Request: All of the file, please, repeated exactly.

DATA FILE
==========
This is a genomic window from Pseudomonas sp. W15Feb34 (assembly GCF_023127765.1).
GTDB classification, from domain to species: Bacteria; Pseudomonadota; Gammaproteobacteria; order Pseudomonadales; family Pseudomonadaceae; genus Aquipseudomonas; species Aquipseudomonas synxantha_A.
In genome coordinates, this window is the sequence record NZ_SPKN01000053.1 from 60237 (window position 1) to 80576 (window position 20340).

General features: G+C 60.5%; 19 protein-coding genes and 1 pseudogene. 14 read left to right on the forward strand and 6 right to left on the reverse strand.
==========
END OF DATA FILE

This is a genomic window from Pseudomonas sp. W15Feb34 (assembly GCF_023127765.1).
GTDB classification, from domain to species: Bacteria; Pseudomonadota; Gammaproteobacteria; order Pseudomonadales; family Pseudomonadaceae; genus Aquipseudomonas; species Aquipseudomonas synxantha_A.
In genome coordinates, this window is the sequence record NZ_SPKN01000053.1 from 60237 (window position 1) to 80576 (window position 20340).

General features: G+C 60.5%; 19 protein-coding genes and 1 pseudogene. 14 read left to right on the forward strand and 6 right to left on the reverse strand.